Lisa PorterLisa Porter will participate in the Relay for Life as a way to pay tribute to her mother, who lost her battle with cancer last month.

Cancer researcher pays tribute to mother in Relay for Life

As a cancer researcher, Lisa Porter knows how much progress has been made in treating the disease over the last several decades—which is why losing her own mother to the disease was so excruciating.

“She was always healthy,” the biology professor says of Betty Lynn Porter, who died in her home town of Sault Ste. Marie, Ontario on May 10 at the age of 65 “She was always active. She went for a mammogram every year. She was always very careful.”

Dr. Porter is scientific director of the Windsor Cancer Research Group; most of her work is focused on understanding the function and regulation of a human cell cycle protein called Speedy (Spy1). An unusual protein, it can activate and promote cancer cell proliferation and maturation. It’s capable of overriding the DNA damage response, and researchers in her lab have demonstrated that inappropriate regulation of Spy1 can lead to the production of tumours.

“Research has made an impact on patient survival and we have some excellent detection and treatment tools now,” Porter said, but added that these tools were ineffective for her own mother.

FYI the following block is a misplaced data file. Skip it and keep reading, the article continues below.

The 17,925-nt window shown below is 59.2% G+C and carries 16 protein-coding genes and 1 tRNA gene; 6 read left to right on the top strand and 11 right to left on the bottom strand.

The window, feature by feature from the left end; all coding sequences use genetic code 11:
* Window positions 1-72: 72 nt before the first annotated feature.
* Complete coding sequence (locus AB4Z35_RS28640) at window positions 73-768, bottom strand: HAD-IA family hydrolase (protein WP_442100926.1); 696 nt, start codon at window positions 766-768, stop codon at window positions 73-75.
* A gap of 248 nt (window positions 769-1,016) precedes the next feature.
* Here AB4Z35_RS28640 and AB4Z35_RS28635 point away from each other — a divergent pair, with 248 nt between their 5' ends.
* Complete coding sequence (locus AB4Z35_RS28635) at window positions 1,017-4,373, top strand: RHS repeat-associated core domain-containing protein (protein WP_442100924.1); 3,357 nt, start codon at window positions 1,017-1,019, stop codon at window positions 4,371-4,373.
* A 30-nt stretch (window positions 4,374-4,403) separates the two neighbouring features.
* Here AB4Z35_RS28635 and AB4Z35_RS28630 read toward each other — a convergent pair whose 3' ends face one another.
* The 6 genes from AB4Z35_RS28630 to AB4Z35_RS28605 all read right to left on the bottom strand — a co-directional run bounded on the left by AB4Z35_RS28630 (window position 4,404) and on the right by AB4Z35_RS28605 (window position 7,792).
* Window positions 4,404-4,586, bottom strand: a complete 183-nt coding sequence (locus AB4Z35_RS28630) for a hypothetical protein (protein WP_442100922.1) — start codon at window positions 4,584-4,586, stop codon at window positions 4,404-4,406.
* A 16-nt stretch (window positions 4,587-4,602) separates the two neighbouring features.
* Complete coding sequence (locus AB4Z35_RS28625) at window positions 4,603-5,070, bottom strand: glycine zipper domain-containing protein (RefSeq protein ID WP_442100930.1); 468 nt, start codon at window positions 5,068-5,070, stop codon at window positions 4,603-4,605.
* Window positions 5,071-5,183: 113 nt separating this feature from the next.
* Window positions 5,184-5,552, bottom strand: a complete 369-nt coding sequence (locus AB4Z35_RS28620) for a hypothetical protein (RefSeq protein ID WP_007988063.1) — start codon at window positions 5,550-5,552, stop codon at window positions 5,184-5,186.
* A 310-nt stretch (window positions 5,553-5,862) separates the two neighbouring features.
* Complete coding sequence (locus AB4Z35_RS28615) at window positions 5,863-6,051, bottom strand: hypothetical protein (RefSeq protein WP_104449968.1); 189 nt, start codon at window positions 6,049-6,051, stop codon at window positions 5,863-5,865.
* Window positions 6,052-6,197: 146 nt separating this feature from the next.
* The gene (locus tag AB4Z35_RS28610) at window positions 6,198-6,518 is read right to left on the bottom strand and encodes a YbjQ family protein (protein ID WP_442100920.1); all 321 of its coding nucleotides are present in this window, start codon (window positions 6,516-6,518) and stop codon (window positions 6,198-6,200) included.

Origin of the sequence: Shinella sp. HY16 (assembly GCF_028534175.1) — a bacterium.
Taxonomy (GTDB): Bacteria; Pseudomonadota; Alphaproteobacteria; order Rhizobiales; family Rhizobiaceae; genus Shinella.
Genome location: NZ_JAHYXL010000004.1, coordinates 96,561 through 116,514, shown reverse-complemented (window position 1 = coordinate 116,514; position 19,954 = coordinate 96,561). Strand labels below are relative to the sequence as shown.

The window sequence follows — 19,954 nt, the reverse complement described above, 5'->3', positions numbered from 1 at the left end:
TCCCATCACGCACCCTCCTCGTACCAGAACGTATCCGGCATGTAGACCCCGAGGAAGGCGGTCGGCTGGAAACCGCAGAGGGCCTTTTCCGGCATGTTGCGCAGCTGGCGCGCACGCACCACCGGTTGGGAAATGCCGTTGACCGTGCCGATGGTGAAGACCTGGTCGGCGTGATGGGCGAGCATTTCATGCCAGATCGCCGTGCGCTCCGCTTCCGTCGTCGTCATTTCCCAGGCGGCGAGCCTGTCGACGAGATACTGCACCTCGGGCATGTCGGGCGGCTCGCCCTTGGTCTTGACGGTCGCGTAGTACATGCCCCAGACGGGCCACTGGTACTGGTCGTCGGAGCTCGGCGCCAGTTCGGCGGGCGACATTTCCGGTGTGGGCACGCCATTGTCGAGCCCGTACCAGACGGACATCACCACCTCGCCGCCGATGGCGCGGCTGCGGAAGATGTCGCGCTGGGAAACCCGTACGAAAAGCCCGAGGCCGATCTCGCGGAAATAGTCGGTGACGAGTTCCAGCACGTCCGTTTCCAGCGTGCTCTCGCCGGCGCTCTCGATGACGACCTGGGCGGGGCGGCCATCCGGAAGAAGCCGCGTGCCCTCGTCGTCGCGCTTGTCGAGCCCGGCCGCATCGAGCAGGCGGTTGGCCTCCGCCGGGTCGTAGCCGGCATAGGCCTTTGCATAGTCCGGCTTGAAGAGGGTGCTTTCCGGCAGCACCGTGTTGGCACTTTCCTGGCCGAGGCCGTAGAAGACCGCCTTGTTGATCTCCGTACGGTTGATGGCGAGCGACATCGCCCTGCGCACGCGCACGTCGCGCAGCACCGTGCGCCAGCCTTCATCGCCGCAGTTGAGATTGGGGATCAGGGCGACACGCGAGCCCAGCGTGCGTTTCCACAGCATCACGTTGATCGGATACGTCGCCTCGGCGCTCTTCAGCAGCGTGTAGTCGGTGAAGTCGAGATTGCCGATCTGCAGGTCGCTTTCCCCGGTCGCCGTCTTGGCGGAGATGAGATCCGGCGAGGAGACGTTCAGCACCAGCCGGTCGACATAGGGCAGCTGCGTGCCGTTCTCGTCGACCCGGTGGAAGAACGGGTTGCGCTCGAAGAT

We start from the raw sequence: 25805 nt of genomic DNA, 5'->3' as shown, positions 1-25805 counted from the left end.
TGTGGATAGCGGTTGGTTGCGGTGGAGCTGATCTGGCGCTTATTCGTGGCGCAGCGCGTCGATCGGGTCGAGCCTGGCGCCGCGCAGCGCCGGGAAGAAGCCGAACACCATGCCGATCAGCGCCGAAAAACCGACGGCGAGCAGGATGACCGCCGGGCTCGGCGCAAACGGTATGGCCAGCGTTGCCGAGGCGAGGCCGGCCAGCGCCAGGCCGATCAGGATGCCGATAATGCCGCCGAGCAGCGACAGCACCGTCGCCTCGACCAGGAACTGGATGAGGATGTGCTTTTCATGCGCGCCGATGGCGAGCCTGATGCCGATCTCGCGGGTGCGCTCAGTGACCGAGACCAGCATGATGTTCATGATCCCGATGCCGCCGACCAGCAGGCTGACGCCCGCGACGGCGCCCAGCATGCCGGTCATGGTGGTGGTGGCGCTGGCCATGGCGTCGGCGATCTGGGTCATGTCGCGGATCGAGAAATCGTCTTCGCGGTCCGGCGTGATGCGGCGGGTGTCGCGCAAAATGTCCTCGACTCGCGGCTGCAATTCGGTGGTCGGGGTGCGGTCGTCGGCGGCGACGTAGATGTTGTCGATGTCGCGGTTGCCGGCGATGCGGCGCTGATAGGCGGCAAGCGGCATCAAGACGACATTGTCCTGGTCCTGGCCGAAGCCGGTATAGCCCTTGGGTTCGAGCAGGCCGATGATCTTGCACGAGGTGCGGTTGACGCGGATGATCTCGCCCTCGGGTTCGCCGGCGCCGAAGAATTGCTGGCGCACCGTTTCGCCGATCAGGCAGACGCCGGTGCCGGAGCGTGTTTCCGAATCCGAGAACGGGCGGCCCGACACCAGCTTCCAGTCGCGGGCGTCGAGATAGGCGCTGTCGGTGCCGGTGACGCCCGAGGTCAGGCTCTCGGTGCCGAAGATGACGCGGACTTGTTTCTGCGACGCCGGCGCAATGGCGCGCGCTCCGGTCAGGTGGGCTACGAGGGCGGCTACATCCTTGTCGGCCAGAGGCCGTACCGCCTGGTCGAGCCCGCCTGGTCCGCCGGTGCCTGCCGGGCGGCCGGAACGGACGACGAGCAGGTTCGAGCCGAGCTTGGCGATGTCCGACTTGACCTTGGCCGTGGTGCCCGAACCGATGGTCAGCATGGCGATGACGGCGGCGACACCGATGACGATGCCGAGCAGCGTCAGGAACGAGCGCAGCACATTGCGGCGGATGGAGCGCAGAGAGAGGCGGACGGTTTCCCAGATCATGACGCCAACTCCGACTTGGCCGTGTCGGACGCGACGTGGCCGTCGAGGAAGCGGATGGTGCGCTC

“Where her cancer was coming from was never clear,” she said. “We have many tools in the lab that can very accurately tell us what type of cell we are looking at, yet these are not well validated yet in the clinic. This is one example of research that still needs to move forward to benefit patients like my mom.”

As a tribute to her mother, Porter is participating in the Canadian Cancer Society’s annual Relay for Life on June 20 at the Vollmer Culture and Recreation Complex in LaSalle. A 12-hour overnight event, Relay for Life brings individuals and teams together to celebrate life and raise funds for cancer research.

Knowing her mother will be front and centre in her thoughts at the event, Porter is already trying to prepare herself for some of the feelings she’ll be struggling with that day.

“It’s going to be a very emotional day,” she said. “But I want others to get the diagnosis and treatment that wasn’t there for my mom, and supporting research is the best way to do that.”

Click here if you would like to donate to Porter or her team.